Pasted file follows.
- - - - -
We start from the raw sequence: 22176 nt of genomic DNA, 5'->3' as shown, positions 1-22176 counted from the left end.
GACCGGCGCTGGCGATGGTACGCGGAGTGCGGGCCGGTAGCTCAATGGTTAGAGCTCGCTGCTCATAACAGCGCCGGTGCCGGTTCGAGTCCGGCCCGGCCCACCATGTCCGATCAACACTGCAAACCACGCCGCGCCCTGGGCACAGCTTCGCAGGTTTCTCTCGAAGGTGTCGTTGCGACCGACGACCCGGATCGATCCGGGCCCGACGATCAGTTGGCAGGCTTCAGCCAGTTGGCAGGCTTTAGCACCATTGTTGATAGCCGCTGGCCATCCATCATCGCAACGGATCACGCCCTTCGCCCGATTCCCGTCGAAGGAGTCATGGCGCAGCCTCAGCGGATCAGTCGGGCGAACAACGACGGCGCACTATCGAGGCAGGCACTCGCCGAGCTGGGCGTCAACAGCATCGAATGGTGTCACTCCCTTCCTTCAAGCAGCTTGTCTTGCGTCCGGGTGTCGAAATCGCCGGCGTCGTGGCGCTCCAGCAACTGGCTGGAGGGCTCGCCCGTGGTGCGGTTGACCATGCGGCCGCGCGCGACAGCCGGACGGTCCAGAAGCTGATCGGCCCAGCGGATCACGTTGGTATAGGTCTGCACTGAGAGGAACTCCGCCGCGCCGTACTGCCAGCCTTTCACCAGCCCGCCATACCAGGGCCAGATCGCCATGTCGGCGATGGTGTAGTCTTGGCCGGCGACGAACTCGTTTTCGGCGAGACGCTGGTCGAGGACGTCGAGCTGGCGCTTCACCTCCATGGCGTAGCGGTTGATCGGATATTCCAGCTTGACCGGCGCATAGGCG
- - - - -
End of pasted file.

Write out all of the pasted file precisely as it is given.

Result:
We start from the raw sequence: 22176 nt of genomic DNA, 5'->3' as shown, positions 1-22176 counted from the left end.
GACCGGCGCTGGCGATGGTACGCGGAGTGCGGGCCGGTAGCTCAATGGTTAGAGCTCGCTGCTCATAACAGCGCCGGTGCCGGTTCGAGTCCGGCCCGGCCCACCATGTCCGATCAACACTGCAAACCACGCCGCGCCCTGGGCACAGCTTCGCAGGTTTCTCTCGAAGGTGTCGTTGCGACCGACGACCCGGATCGATCCGGGCCCGACGATCAGTTGGCAGGCTTCAGCCAGTTGGCAGGCTTTAGCACCATTGTTGATAGCCGCTGGCCATCCATCATCGCAACGGATCACGCCCTTCGCCCGATTCCCGTCGAAGGAGTCATGGCGCAGCCTCAGCGGATCAGTCGGGCGAACAACGACGGCGCACTATCGAGGCAGGCACTCGCCGAGCTGGGCGTCAACAGCATCGAATGGTGTCACTCCCTTCCTTCAAGCAGCTTGTCTTGCGTCCGGGTGTCGAAATCGCCGGCGTCGTGGCGCTCCAGCAACTGGCTGGAGGGCTCGCCCGTGGTGCGGTTGACCATGCGGCCGCGCGCGACAGCCGGACGGTCCAGAAGCTGATCGGCCCAGCGGATCACGTTGGTATAGGTCTGCACTGAGAGGAACTCCGCCGCGCCGTACTGCCAGCCTTTCACCAGCCCGCCATACCAGGGCCAGATCGCCATGTCGGCGATGGTGTAGTCTTGGCCGGCGACGAACTCGTTTTCGGCGAGACGCTGGTCGAGGACGTCGAGCTGGCGCTTCACCTCCATGGCGTAGCGGTTGATCGGATATTCCAGCTTGACCGGCGCATAGGCG